Or: Strong and talented women, married to the wrong people. Divorced, their true potential was realized.

A few things Wondery has learned about storytelling have rubbed off on its journalistic partners.

“What we were looking for is how you transform yourself from writing for regular news platforms to that more cinematic platform of storytelling? How do you tell stories in a way that is still true to the facts and truth and is still compelling enough to hold their own in a competitive audio space?” asked the Sun Sentinel’s Schutz .

Schutz said Lopez was useful in helping “Felonious Florida” effectively develop cold opens (or anecdotal leads, in journalese). Lopez stressed that you introduce a key lure in the first three minutes to keep listeners involved. In a way, podcast specialists are teaching journalists all sorts of necessary skills rarely used outside of long narrative writing.

“Journalists, we look for the news nuggets,” said Schutz, entering the third season of “Felonious Florida” with Wondery. “What we’re looking for now like reporters trying to do podcasts, we’re looking for details: How tall was the sign? What was the lighting like? What were they wearing? Did he have facial hair? Did the girl have pigtails? Where was she going?”

To Patricia Wen, head of the Boston Globe’s Spotlight team, working with Wondery changed her way of thinking about the phrase “a good talker.”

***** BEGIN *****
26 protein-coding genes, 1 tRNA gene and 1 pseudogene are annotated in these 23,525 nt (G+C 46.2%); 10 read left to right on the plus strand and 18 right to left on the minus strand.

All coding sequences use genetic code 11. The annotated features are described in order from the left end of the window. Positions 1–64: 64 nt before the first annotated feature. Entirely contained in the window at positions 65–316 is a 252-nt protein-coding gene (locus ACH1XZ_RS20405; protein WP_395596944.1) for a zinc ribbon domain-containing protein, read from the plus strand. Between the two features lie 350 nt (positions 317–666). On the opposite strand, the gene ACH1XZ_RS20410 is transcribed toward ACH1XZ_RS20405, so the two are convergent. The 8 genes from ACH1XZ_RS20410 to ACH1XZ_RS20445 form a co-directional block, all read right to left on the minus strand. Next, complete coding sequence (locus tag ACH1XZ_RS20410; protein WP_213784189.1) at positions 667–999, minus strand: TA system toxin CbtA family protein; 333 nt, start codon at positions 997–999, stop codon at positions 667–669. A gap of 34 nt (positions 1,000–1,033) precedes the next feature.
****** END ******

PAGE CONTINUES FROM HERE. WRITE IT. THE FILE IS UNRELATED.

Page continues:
I used to think it was like a shallow thing — as if it was about how articulate someone was over the content of what they said. But later, through working with Wondery, I realized it was about someone whose voice evokes emotion and authenticity. They sound real — and believable,” Wen said. “They might stammer or weep. I came to appreciate, far more fully, the power of audio.

“I also learned how you have to simplify your story telling in podcasts — not in a dumbed-down way, but in a way that is more linear and easier to follow. Investigative reporters like to add statistics and charts to bolster our findings, for example, and too much of that can be deadly in a podcast. … It was fortunate that in making ‘Gladiator,’ we got to produce a six-part print series, as well as a six-part podcast, so hopefully we got the best of both worlds.”

Related from Poynter:

What podcasts are teaching traditional reporters

How ‘Felonious Florida’ topped the iTunes charts

In crowded field, some media companies sour on podcasts